Guilty as charged, I’m a little shallow. But I bet you also I’m not the only one. And is it really shallow, when you look at a photo of the apprehension of a guy who allegedly – though his aunt in Toronto doubts it – pressure cookered a marathon and wreaked havoc on a city and ran over his own exploded brother with the getaway car (awkward!), and is now intubated, sedated, and reviled by his uncle, is it really shallow in this instance to look at the guy and find the first thing comes to mind is, “Hey, he’s really ripped!”?  

Saturday, April 20, 2013


What a shame that the idiocy of two boys has monopolized the news this week. Twisted and unforgivable but nothing that folks in the West Bank or Pakistan or even Europe haven’t been dealt on a daily basis. They grieve and vent and then move on. But because this happened in America there’ll be ribbon campaigns and concerts and anyone who looks like my son will be under increased and fearful scrutiny. That is, unless they want to buy a gun at Walmart. Forget looking in space for it, the God Particle is alive and well and living in Congress.

Image from The Particle Zoo.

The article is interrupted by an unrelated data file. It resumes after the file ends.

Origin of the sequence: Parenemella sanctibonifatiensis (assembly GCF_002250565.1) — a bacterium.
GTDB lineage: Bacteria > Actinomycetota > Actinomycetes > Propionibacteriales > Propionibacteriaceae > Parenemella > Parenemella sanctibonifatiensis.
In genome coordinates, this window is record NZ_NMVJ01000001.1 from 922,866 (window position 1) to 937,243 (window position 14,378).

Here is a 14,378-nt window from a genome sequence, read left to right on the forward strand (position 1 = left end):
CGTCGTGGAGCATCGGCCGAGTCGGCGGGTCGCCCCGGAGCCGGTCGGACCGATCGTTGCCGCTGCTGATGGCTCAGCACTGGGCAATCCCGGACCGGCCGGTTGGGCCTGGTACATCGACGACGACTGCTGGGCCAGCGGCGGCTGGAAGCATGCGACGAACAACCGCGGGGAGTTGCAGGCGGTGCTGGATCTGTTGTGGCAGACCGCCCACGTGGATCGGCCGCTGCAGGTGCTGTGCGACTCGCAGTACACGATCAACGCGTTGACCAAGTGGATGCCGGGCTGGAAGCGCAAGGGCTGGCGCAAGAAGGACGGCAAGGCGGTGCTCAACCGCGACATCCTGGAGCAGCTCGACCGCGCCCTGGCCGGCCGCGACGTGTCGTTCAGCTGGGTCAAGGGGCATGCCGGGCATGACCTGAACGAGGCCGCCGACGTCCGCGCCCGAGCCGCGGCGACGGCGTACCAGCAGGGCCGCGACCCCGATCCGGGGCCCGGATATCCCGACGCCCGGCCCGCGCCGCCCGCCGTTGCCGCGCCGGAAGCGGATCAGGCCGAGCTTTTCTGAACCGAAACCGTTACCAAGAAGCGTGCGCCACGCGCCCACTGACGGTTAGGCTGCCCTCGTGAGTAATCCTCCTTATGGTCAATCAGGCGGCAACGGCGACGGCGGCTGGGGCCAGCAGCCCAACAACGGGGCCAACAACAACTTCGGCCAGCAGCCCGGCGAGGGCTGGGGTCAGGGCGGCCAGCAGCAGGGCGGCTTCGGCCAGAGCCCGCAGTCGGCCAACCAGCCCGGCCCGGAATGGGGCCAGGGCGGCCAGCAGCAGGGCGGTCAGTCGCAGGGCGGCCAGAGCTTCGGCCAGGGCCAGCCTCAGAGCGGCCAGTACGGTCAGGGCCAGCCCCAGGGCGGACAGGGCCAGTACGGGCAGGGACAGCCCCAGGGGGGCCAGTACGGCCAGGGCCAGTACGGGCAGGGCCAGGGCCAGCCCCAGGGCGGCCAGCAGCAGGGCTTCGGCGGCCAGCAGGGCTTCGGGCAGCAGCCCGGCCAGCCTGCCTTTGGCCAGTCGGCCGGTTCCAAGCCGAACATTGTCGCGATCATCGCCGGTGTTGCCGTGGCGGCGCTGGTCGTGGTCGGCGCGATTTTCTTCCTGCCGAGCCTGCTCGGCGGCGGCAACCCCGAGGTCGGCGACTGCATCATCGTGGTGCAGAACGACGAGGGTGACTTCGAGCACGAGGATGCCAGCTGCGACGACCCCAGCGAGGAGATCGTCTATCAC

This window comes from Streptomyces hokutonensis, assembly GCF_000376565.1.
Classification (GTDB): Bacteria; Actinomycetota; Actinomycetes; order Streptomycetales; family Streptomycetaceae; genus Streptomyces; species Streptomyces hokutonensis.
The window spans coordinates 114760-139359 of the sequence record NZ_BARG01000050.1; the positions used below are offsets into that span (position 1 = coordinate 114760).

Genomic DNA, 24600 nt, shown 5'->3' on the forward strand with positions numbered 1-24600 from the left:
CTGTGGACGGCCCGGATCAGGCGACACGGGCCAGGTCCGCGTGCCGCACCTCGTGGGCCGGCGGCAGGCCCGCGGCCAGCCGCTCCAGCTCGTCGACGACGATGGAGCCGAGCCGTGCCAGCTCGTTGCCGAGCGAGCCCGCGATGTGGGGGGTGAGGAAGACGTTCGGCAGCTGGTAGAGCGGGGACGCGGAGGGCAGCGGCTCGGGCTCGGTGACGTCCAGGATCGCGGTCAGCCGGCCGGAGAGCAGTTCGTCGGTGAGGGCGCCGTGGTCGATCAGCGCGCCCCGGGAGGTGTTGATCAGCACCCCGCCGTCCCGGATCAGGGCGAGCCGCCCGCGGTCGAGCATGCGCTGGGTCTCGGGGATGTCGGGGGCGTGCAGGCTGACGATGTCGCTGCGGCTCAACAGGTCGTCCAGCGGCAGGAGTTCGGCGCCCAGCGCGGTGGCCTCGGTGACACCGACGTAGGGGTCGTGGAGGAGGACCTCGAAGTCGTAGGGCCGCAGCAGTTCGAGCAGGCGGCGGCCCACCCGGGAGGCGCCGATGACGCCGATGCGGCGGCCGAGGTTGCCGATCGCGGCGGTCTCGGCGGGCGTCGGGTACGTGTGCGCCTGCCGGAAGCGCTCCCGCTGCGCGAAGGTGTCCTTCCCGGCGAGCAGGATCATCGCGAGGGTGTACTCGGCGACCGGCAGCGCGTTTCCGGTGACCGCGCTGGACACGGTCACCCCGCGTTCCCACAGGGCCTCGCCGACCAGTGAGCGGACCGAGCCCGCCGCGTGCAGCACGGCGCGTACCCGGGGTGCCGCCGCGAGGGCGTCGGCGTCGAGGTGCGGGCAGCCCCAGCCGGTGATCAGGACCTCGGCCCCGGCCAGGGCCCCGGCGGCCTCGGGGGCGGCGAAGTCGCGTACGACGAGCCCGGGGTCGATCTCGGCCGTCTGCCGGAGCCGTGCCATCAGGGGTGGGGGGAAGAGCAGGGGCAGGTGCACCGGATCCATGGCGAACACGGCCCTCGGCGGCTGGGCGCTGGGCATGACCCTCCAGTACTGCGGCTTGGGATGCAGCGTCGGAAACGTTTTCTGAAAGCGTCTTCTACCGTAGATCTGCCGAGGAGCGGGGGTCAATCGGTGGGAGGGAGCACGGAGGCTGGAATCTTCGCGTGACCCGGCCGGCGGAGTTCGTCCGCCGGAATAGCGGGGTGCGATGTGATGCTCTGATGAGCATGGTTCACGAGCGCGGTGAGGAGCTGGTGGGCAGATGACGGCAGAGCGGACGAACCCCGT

Wednesday, April 10, 2013

The Higgs Bosom

So Peter Higgs, the guy who comes up with the God particle doesn’t want us calling it that anymore because (a) he’s an atheist and (b) it was a joke. But calling the God particle the Higgs boson is not gonna be an improvement. Because it sounds like breasts, not just any breasts, but breasts of a misspelled, old-fashioned variety that go with the kind of strangely-ribbed pink underwear that some kid’s grandma, gripped by a spirit of fierce conservation, turns into the face of a sixth birthday present doll. If that’s what the universe is made of, oh Jesus.

Image: Ecouterre.

Friday, April 5, 2013


     “Who wants pie?” Mom demanded after we’d cleared supper.
     “I do! I do!” my brothers and I piped.
     Genny laughed.
     “What?” I asked.
     “Nothing . . . It’s just, you all sounded like eager little kids.”
     “Well, it’s saskatoon pie,” Mom said, eyes narrowing.
     “You’ve never had saskatoon pie?” Dad asked.
     “Never . . .”
     Heads shook at her deprivations.
     “. . . I can't wait to taste this famous saskatoon berry.”